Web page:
Tree poisoning angers Arkles Bay residents

Three trees in a row on the Arkles Bay foreshore have been vandalised and Council is looking for the culprit.

Three mature protected pōhutukawa trees on the Arkles Bay foreshore are the subject of an investigation by Auckland Council, which suspects they have been deliberately poisoned.

The poor health of the trees was discovered by Council during a routine inspection on October 5.

Council’s head of operational management and maintenance, Agnes McCormack, says the arborist discovered that there were several drill holes in the tree trunks that had been filled with brown putty.

Currently, the trees are being monitored with the hope that they will recover.

Council is erecting fencing around the trees and applying mulch in efforts to help the recovery process.

Signs are also being erected to notify the public of the poisoning to seek further information for the council’s compliance team.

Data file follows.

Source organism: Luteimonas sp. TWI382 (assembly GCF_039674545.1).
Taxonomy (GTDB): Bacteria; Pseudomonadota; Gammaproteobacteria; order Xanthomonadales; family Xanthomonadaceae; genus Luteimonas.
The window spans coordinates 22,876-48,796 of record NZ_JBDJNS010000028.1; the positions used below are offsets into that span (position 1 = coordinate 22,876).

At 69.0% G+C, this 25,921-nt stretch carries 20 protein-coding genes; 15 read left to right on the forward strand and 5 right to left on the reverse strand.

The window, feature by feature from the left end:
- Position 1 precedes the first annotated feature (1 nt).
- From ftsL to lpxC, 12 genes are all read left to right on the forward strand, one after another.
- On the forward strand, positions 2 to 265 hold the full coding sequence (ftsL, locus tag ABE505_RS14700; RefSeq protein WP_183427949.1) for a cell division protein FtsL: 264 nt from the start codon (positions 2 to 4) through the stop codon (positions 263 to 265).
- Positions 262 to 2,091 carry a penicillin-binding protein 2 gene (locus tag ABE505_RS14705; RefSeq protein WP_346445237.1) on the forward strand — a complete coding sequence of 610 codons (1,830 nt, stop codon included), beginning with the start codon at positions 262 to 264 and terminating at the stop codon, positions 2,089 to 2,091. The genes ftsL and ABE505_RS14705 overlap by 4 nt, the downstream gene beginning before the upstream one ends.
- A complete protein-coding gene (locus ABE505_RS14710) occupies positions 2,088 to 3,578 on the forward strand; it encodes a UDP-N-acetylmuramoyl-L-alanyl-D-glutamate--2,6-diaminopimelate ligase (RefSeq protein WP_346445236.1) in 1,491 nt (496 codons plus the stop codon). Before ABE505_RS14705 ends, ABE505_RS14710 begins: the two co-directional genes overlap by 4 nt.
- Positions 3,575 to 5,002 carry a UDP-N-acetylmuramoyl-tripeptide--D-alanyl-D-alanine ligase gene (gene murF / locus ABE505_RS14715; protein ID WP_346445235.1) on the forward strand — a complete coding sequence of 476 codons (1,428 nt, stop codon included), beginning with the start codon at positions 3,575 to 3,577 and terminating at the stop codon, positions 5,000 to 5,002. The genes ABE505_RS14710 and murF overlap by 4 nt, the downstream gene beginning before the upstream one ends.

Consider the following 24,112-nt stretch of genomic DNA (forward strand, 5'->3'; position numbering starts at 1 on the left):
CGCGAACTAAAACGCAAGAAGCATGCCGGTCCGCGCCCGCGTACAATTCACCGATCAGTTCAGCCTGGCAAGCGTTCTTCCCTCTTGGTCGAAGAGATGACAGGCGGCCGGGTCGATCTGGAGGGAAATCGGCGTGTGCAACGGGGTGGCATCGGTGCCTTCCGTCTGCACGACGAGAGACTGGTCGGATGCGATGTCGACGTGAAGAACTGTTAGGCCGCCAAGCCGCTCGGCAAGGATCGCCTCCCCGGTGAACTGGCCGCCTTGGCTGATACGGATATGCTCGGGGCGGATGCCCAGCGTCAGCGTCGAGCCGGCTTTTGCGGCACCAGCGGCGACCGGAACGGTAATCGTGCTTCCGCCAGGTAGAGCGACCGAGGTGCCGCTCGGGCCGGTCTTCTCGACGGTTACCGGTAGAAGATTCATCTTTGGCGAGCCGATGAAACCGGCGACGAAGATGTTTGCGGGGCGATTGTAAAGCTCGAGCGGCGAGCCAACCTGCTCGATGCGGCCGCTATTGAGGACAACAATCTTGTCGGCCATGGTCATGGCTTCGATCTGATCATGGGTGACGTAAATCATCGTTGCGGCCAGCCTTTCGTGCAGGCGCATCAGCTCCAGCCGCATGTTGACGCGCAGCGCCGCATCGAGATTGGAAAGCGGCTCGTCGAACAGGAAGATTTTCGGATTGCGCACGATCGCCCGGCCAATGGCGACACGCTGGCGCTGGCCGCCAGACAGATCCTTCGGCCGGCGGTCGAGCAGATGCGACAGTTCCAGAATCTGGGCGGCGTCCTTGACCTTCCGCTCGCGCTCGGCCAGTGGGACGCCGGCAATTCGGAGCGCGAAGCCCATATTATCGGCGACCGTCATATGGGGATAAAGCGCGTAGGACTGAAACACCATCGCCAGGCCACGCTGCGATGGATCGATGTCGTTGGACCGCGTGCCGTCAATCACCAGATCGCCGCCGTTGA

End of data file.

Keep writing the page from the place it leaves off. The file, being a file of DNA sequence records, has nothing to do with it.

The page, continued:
Residents already aware of the poisoning have taken to social media, angrily calling the suspected poisoning “a horrible act of vandalism”.

A common theme of the comments was the suspicion that they had been poisoned to improve sea views.

A resident of Arkles Bay who has lived near the trees for many years but did not wish to be named says that 18 pōhutukawa were planted on the foreshore many years ago, along with big rocks to stop erosion.

As well as providing shade for beachgoers, the trees’ roots protect the road, waterfront reserve and houses.

“The main concern is if the trees die some of the erosion protection will be lost, which includes the waterfront houses,” the resident says.

The trees are protected by rules in the Auckland Council Unitary Plan, which make poisoning them an offence under the Resource Management Act.

The maximum penalty is two years imprisonment or a fine not exceeding $300,000 for an individual, or up to $600,000 fine for a company.

If it is not possible to save the trees, Council will replant new ones in the same location.

If anyone has any information that could assist Council, phone 09 301 0101.


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